I don't think this will gain traction with James, I think he believes only electrostatics can overcome surface tension to create water clusters and microdroplets. He doesn't believe in evaporation.

Charhles wrote;. Then they use physics jargon to make it sound like proven physical science, when really, they never looked at the physical forces at play.

I'm starting to think James plays the same game. This reminds me of another thread I have participated in over the years.
Such is why I have complained this shouldn't be in a science thread but in NIMI ..
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Re: The 'Missing Link' of Meteorology's Theory of Storms

Unread postby MosaicDave » Tue Aug 30, 2016 7:18 am

jimmcginn wrote:You don't realize gaseous H2O has to be contained (as in a steam engine) to remain gaseous. That is just ignorant.

Well in the summer it can get really humid here in Pennsylvania, so I keep a dehumidifier running in my lab space here. It removes several liters of water from the air in this room each day. Before dehumidifier does his work, this water is dissolved in the mixture of gases comprising the air. There aren't "microdroplets", even though the temperature here is well below the boiling point of water.

jimmcginn wrote:LOL. Look up the boiling temperature of N2 and O2 then look up the boiling temperature of H2O. Now do you get it? Moist air is about 7 to 10 percent heavier than dry air.

It's easy to calculate what the mass will be of a certain volume of air, containing certain percentages of N2, O2, H2O, CO2, &c, and at a certain pressure. There is the equation PV=nRT, I think it's called the Ideal Gas Law; it's basic high school chemistry or physics, probably there's a wikipedia article explaining it. Air containing more CO2 will be heavier, since CO2 is a heavier molecule. The air going into my dehumidifier, at an equal temperature, will be a little less dense than the air coming out: Because the air going in contains proportionally more H2O and less of the other components, and H2O is a lighter molecule.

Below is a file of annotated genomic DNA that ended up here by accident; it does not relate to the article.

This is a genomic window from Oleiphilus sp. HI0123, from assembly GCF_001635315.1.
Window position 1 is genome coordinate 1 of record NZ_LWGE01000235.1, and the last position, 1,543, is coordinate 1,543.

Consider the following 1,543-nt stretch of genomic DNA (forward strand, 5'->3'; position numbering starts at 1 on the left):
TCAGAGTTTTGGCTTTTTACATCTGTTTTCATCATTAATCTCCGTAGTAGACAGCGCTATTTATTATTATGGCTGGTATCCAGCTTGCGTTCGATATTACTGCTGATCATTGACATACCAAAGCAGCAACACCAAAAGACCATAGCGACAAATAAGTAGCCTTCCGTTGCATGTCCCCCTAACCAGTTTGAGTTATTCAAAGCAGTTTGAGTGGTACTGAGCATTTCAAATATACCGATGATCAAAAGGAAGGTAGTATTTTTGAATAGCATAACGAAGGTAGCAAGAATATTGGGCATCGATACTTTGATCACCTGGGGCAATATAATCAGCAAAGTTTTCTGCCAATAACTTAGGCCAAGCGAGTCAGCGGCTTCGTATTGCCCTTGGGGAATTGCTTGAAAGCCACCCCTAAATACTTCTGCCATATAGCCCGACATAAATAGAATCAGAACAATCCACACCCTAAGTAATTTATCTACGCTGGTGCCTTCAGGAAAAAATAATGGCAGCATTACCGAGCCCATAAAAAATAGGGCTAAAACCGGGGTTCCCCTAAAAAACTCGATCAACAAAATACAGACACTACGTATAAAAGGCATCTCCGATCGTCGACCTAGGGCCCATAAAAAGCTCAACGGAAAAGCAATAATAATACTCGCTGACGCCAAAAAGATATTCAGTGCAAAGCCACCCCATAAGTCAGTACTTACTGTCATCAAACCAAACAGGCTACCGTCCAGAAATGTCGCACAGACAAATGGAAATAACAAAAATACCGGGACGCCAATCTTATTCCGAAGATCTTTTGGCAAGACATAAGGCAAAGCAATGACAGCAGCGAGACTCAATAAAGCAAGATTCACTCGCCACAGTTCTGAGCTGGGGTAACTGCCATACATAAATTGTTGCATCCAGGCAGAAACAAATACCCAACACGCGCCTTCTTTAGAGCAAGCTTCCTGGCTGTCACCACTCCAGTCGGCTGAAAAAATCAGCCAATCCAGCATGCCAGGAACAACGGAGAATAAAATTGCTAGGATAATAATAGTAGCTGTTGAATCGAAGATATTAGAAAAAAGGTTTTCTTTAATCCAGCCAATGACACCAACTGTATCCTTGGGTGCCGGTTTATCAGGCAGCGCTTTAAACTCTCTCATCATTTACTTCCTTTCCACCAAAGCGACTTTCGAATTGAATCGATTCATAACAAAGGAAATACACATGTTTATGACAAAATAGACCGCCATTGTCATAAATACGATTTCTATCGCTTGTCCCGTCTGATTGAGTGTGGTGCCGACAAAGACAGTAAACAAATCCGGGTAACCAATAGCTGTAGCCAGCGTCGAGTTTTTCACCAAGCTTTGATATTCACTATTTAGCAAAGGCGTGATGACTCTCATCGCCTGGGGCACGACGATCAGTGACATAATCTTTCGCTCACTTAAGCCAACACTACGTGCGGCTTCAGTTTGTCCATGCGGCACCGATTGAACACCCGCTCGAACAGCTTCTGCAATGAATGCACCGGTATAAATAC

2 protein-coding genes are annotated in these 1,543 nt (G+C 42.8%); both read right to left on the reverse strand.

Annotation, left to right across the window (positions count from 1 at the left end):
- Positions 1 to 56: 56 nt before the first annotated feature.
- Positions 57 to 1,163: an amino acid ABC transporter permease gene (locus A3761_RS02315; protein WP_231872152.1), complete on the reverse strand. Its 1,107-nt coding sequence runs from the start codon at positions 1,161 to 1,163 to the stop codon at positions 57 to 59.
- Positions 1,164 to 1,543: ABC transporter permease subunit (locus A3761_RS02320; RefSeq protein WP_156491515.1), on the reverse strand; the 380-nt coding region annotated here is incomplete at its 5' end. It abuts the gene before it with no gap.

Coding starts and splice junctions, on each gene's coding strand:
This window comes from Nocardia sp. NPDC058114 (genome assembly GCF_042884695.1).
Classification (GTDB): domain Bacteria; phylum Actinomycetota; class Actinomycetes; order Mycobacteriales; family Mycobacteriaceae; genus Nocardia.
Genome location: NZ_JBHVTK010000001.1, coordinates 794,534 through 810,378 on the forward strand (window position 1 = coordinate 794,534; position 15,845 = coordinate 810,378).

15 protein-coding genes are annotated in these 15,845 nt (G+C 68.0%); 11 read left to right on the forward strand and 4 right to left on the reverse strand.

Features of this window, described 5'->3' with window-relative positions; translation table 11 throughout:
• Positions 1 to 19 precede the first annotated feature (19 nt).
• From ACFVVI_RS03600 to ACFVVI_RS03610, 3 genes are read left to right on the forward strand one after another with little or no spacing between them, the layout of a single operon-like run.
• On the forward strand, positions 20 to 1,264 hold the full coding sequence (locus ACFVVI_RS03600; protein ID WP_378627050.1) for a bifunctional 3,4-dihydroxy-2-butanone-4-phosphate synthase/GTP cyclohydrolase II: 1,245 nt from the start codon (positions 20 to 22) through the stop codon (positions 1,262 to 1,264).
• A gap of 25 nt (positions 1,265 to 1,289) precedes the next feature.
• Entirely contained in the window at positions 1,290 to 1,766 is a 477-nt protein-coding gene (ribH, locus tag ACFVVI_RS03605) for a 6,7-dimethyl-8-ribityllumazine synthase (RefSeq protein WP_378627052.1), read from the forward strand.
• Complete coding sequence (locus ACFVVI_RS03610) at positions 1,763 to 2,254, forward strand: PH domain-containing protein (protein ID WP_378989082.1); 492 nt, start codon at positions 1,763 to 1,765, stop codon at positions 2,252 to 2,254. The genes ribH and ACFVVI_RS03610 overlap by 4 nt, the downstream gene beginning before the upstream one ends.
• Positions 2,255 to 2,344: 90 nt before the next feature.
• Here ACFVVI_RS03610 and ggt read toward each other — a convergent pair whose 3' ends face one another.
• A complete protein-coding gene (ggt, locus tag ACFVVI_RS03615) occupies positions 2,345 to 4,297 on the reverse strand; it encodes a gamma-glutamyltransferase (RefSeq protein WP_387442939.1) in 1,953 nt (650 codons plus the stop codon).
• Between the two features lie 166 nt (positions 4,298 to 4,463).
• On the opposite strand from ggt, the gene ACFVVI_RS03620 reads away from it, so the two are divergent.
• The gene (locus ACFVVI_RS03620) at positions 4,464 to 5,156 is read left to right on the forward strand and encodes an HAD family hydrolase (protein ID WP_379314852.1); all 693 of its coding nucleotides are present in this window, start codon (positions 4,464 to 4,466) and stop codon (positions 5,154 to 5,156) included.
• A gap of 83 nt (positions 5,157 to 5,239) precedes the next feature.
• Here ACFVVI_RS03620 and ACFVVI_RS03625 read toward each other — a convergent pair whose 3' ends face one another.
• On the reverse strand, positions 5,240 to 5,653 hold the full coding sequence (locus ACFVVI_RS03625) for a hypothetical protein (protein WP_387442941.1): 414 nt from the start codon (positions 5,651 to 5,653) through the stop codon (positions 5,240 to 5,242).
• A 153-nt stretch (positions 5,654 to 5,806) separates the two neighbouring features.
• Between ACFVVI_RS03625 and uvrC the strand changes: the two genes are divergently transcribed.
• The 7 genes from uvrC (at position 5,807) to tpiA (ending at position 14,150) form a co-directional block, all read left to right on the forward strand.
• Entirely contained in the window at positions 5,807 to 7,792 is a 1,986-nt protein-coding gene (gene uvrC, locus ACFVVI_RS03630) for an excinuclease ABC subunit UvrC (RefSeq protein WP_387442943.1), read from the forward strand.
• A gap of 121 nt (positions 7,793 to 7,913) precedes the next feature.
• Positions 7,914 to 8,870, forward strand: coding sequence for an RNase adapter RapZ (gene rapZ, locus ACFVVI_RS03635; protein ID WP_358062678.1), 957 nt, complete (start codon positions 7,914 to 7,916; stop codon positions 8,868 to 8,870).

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Re: The 'Missing Link' of Meteorology's Theory of Storms

Unread postby The Great Dog » Tue Aug 30, 2016 11:15 am

Such is why I have complained this shouldn't be in a science thread but in NIMI ..


Agree completely, especially after the last few posts. Is this now the troll feeding forum?
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Re: The 'Missing Link' of Meteorology's Theory of Storms

Unread postby jimmcginn » Tue Aug 30, 2016 11:27 am

Mosaic:
There aren't "microdroplets", even though the temperature here is well below the boiling point of water.

Solving Tornadoes:
What method did you employ to determine that the moisture was not microdroplets?

Ghosts have a reputation for being quiet during the daytime. Do you think if you went to a “haunted house” and it was quiet that this would be evidence that it is haunted?

Do you think the invisibility of clear, moist air is evidence that the moisture therein is Gaseous?

Did you know that microdroplets that have a diameter smaller than a photon are just as invisible as steam?

Do you believe in ghosts? Why not? Your logic for believing in sub-boiling gaseous H2O is the same as that for ghosts?

jimmcginn wrote:
LOL. Look up the boiling temperature of N2 and O2 then look up the boiling temperature of H2O. Now do you get it? Moist air is about 7 to 10 percent heavier than dry air.


Mosaic:
It's easy to calculate what the mass will be of a certain volume of air, containing certain percentages of N2, O2, H2O, CO2, &c, and at a certain pressure. There is the equation PV=nRT, I think it's called the Ideal Gas Law; it's basic high school chemistry or physics, probably there's a wikipedia article explaining it. Air containing more CO2 will be heavier, since CO2 is a heavier molecule. The air going into my dehumidifier, at an equal temperature, will be a little less dense than the air coming out: Because the air going in contains proportionally more H2O and less of the other components, and: H2O is a lighter molecule.

Solving Tornadoes:
I think Avogadro’s Law is the phrase you are looking for, Here is an article that will clarify it all for you:
viewtopic.php?f=8&t=16306

Apparently the misconception that yourself and many others maintain started with some dude named Isaac Newton.

Cheers,